Komodo Island, the natural habitat of the Komodo dragon (Varanus kommodoensis), has been selected as one of the new seven Wonders of Nature. The tourist area is ideal for diving and cruise tourism. The Komodo dragon in Komodo National Park can be found on the islands of Rinca, Padar and Komodo. Komodo Island, with a land area of 390 square kilometers, has a population of over 2,000. The island has a beach with sand that appears pink as it contains a mixture of white sand and red sand, formed from pieces of Foraminifera.

sailing Indonesia

In 2015, Indonesia’s top ten source of tourists were Singapore, China, Malaysia, Australia, Japan, Egypt, Britain, India, Germany, and the US. Further promotions will be held in these countries in cooperation with the local government, tourism agencies, airlines, media, Indonesian embassies, and the Indonesian diaspora there.

Indonesia Tourism News via http://en.tempo.co/read/news/2016/01/13/199735509/Komodo-Island-Named-Indonesias-Main-Marine-Tourist-Destination

Indonesia tourism marketing and public relations firm

Crossbow Communications specializes in international marketing, issue management and public affairs. Indonesia is one of our regions of expertise. Our President and founder is the author of the Language and Travel Guide to Indonesia. Please contact Gary Chandler at gary@crossbow1.com. Visit Indonesia.

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Indonesia Racing To Develop Resorts On Lombok

Lombok Expected To Divert Tourists From Bali

The Indonesian government is impatient to see the completion of the Mandalika tourist resort development, which is also being built as a Special Economic Zone (KEK) to drive local economic activities and boost growth.

Vice President M. Jusuf Kalla, when inspecting preparations for the construction of four star-rated hotels in the area Saturday, asked PT Indonesian Tourism Development Corporations (ITDC) management to accelerate the development of Mandalika, which is being groomed as a world class tourist resort and special economic zone in Central Lombok, West Nusa Tenggara (NTB) province.

Lombok Indonesia snorkeling
The development of the Mandalika Special Economic Zone and Tourist Resort Area should be accelerated so that the local people could soon enjoy its economic benefits and improve their welfare, the Vice President said. The Mandalika KEK project was planned 25 years ago but several constraints had always hampered its realization, he said.

“The constraints included inadequate road infrastructure, the absence of airport, electricity and clean water supplies. But all these have been overcome so there is no reason to slow down the development of Mandalika,” he said.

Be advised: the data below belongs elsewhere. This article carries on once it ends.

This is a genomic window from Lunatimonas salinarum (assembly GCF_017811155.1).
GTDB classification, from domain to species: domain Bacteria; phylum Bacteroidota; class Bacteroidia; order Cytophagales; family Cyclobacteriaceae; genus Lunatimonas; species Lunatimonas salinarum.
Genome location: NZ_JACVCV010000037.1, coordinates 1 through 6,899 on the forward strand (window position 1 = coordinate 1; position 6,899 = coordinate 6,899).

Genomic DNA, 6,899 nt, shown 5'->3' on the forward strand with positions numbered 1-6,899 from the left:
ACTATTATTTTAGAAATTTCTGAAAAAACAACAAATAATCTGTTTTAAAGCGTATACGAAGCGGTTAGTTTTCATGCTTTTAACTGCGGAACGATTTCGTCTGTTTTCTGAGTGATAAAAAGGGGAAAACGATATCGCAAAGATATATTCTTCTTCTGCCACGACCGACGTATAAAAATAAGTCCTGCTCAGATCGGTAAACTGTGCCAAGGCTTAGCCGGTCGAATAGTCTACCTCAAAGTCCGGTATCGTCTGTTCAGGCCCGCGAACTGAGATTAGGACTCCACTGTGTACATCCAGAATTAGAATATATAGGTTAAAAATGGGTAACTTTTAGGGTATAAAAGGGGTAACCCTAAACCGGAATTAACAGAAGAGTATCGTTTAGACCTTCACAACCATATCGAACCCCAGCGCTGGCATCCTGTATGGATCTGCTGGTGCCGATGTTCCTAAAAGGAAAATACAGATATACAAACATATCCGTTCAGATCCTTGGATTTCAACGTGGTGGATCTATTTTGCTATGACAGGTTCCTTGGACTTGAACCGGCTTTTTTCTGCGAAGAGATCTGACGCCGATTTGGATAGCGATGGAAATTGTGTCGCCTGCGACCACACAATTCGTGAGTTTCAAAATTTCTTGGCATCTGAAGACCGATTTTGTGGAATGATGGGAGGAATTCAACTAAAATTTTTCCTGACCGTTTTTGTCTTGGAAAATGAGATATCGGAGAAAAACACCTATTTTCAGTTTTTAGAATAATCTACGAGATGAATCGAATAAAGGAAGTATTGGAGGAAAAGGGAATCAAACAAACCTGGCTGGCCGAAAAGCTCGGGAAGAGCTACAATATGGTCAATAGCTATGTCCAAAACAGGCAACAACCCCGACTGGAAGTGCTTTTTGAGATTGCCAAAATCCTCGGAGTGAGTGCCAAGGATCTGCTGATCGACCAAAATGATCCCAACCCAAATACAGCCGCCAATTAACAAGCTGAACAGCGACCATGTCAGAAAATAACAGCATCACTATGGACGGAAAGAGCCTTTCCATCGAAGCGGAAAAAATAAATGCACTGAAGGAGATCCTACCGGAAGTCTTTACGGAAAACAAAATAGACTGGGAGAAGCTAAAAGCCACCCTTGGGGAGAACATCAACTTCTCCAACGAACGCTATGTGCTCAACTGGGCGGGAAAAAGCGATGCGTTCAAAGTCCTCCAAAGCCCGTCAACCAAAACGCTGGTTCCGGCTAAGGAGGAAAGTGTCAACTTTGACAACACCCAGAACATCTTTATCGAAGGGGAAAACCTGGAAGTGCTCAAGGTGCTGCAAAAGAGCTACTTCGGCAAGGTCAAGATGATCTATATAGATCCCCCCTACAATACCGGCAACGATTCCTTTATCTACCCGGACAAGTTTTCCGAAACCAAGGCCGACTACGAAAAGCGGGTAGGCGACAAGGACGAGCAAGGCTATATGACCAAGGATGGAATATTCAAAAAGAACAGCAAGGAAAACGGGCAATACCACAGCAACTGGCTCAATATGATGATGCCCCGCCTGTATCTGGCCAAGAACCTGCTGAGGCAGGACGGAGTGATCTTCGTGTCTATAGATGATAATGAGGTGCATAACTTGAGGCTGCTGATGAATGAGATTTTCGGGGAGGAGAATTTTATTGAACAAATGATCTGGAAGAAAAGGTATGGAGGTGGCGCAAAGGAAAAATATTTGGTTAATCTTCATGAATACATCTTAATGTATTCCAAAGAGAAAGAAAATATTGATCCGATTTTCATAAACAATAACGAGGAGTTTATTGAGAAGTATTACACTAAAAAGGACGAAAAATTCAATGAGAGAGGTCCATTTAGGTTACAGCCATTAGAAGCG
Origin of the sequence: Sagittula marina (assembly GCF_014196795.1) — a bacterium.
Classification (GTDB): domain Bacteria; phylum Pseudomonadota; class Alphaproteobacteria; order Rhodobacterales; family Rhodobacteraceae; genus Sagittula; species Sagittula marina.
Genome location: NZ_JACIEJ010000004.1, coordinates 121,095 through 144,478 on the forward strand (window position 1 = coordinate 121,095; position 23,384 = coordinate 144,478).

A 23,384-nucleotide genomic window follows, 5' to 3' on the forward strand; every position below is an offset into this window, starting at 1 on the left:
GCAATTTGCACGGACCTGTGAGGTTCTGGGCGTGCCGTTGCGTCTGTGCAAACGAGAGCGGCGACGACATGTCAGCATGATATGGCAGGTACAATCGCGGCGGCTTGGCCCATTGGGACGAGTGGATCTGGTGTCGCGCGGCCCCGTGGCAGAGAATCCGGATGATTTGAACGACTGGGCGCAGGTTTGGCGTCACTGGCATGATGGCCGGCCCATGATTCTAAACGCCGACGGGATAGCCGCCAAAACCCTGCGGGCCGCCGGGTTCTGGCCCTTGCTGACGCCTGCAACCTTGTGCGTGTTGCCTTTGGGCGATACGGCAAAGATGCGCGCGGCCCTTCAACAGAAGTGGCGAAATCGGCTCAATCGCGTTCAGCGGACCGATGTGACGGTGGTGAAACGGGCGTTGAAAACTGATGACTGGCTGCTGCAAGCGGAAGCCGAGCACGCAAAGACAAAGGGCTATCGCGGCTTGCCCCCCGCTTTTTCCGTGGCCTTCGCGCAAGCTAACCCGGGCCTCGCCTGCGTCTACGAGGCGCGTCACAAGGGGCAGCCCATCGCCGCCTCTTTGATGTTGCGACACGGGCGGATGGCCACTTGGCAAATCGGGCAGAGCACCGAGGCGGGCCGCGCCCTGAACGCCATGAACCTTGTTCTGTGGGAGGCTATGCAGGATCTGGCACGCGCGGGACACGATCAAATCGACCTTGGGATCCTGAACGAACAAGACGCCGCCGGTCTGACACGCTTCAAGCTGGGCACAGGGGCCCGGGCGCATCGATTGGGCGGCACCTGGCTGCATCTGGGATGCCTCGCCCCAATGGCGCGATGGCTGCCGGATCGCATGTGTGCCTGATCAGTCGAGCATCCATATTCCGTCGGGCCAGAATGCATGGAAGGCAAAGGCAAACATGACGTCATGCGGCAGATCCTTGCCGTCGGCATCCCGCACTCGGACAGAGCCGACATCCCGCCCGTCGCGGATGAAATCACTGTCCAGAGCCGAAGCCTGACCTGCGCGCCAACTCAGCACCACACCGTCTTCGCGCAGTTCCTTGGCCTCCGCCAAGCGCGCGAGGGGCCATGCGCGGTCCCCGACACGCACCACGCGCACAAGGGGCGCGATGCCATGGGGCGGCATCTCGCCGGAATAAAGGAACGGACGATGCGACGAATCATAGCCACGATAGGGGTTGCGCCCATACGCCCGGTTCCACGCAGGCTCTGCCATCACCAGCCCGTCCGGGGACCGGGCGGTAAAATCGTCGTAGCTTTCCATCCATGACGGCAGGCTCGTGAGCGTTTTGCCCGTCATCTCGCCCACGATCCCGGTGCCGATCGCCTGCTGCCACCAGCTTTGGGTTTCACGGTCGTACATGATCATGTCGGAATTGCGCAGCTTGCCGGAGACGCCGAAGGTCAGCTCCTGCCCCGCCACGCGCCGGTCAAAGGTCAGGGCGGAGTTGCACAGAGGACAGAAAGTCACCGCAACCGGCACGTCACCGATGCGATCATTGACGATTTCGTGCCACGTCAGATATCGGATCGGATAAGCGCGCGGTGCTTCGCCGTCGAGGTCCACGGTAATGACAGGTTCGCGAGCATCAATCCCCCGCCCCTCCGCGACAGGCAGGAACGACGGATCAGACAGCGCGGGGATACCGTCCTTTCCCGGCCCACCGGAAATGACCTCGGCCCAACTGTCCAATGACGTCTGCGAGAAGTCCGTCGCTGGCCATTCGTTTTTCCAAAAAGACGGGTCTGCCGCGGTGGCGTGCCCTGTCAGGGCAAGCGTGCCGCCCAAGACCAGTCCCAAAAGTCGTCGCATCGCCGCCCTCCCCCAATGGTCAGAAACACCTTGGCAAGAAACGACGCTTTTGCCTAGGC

West Nusa Tenggara (NTB) province is expected to have a world-class tourist resort comparable to Bali, when the Mandalika Resort Development project in Central Lombok District is completed.

The development of the US$3 billion Mandalika Resort, which is expected to attract one million tourists annually, began in October 2011. Then President Susilo Bambang Yudhoyono inaugurated its groundbreaking. Sitting on a 1,175 hectare area in Kuta, Pujut subdistrict, Central Lombok, the Mandalika Resort will be developed into one of the national tourism destinations.

Mt. Rinjani Lombok

The development of the project was continued under the present government of President Joko Widodo (Jokowi). After all, the Jokowi government is launching the development of dozens of Special Economic Zones (KEKs) in various parts of the country to spur the peoples local economy and improve their welfare. The government is developing eight special economic zones (KEK) in various parts of the country and will later open seven additional zones to drive economic activities and help boost economic growth. One of the KEKs is the Mandalika zone which is also being developed as an international tourist resort.

“I want the development of the Mandalika KEK and resort area to be expedited. Sometime in the past, we faced three main problems, namely water supply, electricity and airport. That time, the airport was still in Mataram (NTB provincial capital). We need over one hour to reach Mandalika. But now, we can count it in several minutes only to arrive at Mandalika (as airport is already available),” the Vice President said.

The government will continue to develop the Mandalika area for it to become one of the countrys main tourist destinations comparable to the international tourist resort province of Bali and the Komodo Island, he said.

Lombok surfing